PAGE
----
Growing enrollments, she said, will help the university make up for the loss of state funding over the years.
To accomplish this, she suggested:
with local school districts to create programs designed to motivate students to complete high school, including mentoring programs or even an Early College program.
that the new
Bridge program with York Technical College
gets off to a strong start and to create similar programs with Clinton Junior College and other area two-year colleges.
Renewing enrollment strategies
, casting a wider net in recruitment efforts, and refreshing institutional marketing efforts in ways that will raise Winthrop’s national profile.
Accommodating older, “post-traditional” students and veterans
by finding ways to deliver classes in convenient, accelerated formats, on-line, or on the weekend, and adopting an “any time is the right time to learn” attitude.
Comstock also wants to see Winthrop become
for students. She noted that 39 percent of Winthrop students are high-need students, eligible for
. “We have the highest percentage of students receiving Pell Grants,” she said, compared to aspirant peer institutions in the South.
“So, even though we meet 61 percent of the average students’ need, they still struggle, because they have less ability to cover the remaining 39 percent of their educational expenses. Moreover, much of the aid our student’s receive comes in the form of loans, not scholarships or grants.”
She encouraged allocating the
Winthrop University Foundation
unrestricted resources to support student scholarship and faculty work with students. Plus, she suggested galvanizing efforts to cultivate contributions for additional need-based scholarships, with the goal of meeting at least 80 percent of student need in the future.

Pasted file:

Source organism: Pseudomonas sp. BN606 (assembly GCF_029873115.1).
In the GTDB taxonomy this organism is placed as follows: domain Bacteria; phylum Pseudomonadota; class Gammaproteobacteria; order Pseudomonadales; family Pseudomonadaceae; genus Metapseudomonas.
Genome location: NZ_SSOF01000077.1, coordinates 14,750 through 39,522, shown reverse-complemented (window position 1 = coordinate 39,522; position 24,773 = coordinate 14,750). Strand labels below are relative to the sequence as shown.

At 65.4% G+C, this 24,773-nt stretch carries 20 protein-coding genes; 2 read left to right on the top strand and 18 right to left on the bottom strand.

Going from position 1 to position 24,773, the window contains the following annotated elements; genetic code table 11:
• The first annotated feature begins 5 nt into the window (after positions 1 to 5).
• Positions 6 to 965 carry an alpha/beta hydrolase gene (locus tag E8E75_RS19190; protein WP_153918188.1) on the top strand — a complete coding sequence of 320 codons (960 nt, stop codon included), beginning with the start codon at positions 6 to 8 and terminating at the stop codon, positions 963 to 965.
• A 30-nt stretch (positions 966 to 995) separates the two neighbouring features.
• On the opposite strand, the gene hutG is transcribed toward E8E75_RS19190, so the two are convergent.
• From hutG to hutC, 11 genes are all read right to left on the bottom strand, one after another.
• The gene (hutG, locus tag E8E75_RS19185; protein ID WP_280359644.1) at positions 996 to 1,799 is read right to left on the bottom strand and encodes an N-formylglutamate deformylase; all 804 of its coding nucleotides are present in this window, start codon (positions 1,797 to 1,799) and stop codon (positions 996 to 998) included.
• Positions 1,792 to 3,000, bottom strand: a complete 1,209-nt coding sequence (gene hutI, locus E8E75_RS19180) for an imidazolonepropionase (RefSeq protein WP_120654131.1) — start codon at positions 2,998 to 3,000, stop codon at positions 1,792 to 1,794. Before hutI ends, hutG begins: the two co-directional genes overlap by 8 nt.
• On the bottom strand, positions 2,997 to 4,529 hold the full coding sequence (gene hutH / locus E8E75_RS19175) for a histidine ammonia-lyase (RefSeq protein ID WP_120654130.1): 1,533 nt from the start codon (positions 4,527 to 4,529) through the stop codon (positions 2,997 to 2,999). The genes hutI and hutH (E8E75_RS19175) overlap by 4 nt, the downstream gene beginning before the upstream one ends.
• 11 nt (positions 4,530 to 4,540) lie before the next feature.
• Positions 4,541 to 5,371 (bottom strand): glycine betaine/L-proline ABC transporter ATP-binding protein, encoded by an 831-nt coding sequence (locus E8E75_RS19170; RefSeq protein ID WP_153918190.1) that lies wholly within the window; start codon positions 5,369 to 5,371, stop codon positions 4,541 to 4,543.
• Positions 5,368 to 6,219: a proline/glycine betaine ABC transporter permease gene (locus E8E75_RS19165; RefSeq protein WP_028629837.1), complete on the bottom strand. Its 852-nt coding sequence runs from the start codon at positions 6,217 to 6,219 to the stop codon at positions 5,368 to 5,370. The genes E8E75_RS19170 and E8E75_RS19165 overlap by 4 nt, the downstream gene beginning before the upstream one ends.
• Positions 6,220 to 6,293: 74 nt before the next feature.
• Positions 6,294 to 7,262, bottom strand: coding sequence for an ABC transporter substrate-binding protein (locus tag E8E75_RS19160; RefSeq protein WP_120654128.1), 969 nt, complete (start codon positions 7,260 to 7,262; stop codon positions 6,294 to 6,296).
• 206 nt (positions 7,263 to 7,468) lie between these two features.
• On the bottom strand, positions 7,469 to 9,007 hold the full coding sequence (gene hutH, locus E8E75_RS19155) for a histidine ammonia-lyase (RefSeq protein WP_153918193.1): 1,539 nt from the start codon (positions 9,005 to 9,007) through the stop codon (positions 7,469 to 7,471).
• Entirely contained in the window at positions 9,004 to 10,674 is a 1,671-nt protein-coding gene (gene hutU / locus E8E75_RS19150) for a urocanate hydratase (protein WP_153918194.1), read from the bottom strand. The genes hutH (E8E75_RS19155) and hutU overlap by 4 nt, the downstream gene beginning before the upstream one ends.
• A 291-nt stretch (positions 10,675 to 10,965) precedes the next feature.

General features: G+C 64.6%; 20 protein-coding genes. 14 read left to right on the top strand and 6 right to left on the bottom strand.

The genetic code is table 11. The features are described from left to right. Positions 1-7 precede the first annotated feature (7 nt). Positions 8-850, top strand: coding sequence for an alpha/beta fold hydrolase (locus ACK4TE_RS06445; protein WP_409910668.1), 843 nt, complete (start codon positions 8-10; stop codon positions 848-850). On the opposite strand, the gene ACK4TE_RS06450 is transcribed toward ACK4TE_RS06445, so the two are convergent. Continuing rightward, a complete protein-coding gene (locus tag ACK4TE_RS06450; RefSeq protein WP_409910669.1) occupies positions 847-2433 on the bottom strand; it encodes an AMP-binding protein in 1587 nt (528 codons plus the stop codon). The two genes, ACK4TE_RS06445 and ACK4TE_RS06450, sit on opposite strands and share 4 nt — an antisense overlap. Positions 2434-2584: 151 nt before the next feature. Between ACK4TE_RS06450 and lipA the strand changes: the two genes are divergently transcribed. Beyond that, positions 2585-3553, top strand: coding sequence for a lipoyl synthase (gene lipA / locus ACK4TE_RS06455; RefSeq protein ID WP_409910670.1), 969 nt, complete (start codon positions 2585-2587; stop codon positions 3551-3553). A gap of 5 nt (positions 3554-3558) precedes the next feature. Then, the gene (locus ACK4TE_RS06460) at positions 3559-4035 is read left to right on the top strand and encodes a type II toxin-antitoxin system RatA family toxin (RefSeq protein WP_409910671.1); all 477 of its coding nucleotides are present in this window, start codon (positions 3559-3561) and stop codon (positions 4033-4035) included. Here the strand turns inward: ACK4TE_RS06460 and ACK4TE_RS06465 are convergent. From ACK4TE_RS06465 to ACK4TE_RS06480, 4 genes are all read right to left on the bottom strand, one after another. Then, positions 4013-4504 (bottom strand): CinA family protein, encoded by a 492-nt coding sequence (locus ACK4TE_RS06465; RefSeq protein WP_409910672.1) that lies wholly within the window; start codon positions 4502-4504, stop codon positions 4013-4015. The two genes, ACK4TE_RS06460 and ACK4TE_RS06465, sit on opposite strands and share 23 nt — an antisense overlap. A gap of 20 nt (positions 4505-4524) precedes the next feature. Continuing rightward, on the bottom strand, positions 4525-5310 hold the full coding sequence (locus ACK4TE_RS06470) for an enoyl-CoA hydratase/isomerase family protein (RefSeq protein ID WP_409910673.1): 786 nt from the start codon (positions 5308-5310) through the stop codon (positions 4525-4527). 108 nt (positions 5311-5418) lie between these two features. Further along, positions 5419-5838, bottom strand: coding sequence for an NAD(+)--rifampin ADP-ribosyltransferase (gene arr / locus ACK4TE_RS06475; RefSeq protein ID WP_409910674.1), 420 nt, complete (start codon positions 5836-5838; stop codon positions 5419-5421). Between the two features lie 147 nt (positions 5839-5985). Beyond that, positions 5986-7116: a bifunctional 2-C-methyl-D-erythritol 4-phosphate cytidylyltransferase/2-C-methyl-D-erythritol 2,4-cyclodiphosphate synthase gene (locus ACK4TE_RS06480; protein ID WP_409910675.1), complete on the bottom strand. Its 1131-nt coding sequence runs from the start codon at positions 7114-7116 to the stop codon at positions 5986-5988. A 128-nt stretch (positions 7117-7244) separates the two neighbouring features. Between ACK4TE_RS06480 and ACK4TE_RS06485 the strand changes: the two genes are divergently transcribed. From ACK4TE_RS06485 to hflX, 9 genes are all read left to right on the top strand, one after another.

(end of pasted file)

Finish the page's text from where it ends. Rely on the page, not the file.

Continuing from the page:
As for retention, she said Winthrop should be proud that its rates have steadily increased, beginning with the fall 2008 freshman cohort. “We have moved the needle on this important measure from 67.3 percent to 73.2 percent -- which is an improvement of nearly 6 percentage points in just five years,” she said.
Within five years, she would like to see the
freshmen retention rate
at 82 percent.
In other news, Comstock:
• Called this year a celebration of the
“International Year of the Statistic”
because it will be vitally important to measure success.
• Pledged to continue to support the goal that
all programs that can be accredited will be accredited
fund high-impact practices
like first-year seminars, common intellectual experiences, internships, hands-on learning, domestic and international study away programs, and undergraduate research.
• Promised to
address football “as soon as we can,”
stressing determination of the impact on enrollment and student life, plus expectations of Title IX.
• Encouraged the growth of
from 17 percent to 30 percent over the next five years by focusing efforts on creating a broader menu of affordable study away options and ways to fund them.
Comstock’s opening address in its entirety online.
For more information, contact
, news and media services manager, at 803/323-2404 or by e-mail at